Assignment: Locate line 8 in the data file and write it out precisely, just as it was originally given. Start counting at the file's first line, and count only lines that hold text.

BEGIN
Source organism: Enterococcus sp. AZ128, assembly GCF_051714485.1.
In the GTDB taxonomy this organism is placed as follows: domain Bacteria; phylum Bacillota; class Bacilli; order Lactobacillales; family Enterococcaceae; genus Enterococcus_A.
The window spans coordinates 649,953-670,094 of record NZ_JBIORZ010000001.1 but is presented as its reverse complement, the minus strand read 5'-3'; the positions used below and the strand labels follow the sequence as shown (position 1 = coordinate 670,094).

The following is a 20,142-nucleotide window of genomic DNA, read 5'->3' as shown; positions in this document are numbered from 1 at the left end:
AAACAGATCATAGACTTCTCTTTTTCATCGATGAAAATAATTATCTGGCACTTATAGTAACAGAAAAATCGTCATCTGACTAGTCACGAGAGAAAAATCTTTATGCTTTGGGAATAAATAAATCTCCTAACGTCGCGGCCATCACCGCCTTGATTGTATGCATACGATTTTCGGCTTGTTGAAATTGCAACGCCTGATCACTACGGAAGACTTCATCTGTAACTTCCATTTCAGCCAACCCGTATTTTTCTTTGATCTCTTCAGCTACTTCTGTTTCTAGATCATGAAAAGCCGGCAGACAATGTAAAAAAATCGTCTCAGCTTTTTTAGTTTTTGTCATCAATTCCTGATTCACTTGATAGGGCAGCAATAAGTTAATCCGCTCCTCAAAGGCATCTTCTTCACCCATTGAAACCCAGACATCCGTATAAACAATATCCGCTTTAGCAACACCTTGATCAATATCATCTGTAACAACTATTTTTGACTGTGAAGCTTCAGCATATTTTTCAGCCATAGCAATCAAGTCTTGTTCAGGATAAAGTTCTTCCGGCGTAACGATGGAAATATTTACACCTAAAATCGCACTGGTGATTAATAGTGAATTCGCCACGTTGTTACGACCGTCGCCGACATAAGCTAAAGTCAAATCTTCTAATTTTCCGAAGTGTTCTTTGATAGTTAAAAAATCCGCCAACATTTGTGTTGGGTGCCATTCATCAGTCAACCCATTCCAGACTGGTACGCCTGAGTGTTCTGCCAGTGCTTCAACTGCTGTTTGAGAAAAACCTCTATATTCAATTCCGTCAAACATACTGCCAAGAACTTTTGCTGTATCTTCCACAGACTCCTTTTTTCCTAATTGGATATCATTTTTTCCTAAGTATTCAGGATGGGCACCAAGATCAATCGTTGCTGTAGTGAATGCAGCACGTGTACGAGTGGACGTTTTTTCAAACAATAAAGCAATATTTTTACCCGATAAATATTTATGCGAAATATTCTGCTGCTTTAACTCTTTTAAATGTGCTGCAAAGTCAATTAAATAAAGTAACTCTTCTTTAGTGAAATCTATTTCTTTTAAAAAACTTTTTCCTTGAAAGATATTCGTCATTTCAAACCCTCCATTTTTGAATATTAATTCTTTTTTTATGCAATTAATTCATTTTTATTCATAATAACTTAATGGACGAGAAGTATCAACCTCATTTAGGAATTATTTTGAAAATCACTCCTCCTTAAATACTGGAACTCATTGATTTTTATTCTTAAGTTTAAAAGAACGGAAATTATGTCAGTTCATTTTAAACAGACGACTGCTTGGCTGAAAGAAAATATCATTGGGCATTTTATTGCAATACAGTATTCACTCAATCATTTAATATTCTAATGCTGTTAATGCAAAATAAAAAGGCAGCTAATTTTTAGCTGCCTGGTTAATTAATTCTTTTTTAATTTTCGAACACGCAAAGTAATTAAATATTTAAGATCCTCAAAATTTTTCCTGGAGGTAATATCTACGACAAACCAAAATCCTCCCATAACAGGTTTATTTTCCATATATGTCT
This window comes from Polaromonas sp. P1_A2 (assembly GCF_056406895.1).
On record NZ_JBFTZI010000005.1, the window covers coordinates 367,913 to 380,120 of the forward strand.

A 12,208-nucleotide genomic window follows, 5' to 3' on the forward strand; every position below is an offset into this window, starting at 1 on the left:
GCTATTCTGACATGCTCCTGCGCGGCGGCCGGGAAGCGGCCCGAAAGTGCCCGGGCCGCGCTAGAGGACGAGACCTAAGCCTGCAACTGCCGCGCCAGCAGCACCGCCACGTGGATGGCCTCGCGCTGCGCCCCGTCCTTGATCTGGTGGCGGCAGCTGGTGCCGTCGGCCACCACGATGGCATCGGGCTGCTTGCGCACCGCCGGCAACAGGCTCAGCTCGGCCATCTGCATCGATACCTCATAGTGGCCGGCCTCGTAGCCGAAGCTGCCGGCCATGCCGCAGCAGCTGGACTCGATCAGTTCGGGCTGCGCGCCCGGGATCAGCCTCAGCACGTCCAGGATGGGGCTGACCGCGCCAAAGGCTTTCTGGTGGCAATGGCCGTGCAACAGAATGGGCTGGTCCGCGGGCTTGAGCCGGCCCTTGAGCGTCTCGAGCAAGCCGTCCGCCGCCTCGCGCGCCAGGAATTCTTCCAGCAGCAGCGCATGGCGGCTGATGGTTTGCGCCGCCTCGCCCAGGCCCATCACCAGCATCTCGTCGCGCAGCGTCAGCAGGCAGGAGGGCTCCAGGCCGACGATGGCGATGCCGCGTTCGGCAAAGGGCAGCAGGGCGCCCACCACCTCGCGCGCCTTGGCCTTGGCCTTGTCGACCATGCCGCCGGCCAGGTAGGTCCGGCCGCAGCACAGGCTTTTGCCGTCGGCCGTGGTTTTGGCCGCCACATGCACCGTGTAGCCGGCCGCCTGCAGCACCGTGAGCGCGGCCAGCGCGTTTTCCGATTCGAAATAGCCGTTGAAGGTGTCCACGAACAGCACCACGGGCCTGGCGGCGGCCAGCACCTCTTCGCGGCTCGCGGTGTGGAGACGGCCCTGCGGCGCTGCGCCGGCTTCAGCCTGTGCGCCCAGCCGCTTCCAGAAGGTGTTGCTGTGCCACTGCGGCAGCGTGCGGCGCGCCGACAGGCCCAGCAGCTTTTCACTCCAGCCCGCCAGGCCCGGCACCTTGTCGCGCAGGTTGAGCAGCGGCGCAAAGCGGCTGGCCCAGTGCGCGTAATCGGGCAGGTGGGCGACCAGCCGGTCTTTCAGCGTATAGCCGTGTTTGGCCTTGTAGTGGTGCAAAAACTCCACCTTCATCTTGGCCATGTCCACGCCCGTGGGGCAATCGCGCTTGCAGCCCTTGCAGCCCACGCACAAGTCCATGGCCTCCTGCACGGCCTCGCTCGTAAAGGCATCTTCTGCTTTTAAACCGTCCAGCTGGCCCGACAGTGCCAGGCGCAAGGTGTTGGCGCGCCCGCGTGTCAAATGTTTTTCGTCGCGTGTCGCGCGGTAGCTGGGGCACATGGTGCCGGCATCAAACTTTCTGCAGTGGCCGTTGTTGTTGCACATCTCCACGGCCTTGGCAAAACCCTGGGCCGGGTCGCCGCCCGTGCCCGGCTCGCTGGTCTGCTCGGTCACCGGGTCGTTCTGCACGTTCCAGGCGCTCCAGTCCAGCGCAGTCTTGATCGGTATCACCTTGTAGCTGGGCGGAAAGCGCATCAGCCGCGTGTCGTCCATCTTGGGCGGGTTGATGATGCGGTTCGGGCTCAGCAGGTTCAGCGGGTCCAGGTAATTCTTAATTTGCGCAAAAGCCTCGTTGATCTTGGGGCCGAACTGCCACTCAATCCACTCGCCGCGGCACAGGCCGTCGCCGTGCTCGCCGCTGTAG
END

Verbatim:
A 12,208-nucleotide genomic window follows, 5' to 3' on the forward strand; every position below is an offset into this window, starting at 1 on the left: